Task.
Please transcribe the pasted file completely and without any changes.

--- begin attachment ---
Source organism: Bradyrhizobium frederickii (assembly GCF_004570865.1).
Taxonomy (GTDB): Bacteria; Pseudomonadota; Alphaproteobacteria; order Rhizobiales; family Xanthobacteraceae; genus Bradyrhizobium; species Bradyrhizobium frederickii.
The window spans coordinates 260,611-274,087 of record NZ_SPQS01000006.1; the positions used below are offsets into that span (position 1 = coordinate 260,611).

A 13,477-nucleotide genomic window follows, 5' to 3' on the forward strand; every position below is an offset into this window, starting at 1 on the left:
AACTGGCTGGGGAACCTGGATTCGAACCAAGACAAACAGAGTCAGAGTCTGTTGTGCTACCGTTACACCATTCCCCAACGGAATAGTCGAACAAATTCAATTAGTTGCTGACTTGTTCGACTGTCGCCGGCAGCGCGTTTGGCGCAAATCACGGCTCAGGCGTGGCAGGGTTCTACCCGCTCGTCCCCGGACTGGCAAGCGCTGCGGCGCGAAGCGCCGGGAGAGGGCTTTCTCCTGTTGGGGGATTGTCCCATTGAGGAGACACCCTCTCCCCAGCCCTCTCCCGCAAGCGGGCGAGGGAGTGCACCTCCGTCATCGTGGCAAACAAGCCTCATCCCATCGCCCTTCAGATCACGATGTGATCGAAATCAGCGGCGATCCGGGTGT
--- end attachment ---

Source organism: Bradyrhizobium frederickii (assembly GCF_004570865.1).
Taxonomy (GTDB): Bacteria; Pseudomonadota; Alphaproteobacteria; order Rhizobiales; family Xanthobacteraceae; genus Bradyrhizobium; species Bradyrhizobium frederickii.
The window spans coordinates 260,611-274,087 of record NZ_SPQS01000006.1; the positions used below are offsets into that span (position 1 = coordinate 260,611).

A 13,477-nucleotide genomic window follows, 5' to 3' on the forward strand; every position below is an offset into this window, starting at 1 on the left:
AACTGGCTGGGGAACCTGGATTCGAACCAAGACAAACAGAGTCAGAGTCTGTTGTGCTACCGTTACACCATTCCCCAACGGAATAGTCGAACAAATTCAATTAGTTGCTGACTTGTTCGACTGTCGCCGGCAGCGCGTTTGGCGCAAATCACGGCTCAGGCGTGGCAGGGTTCTACCCGCTCGTCCCCGGACTGGCAAGCGCTGCGGCGCGAAGCGCCGGGAGAGGGCTTTCTCCTGTTGGGGGATTGTCCCATTGAGGAGACACCCTCTCCCCAGCCCTCTCCCGCAAGCGGGCGAGGGAGTGCACCTCCGTCATCGTGGCAAACAAGCCTCATCCCATCGCCCTTCAGATCACGATGTGATCGAAATCAGCGGCGATCCGGGTGT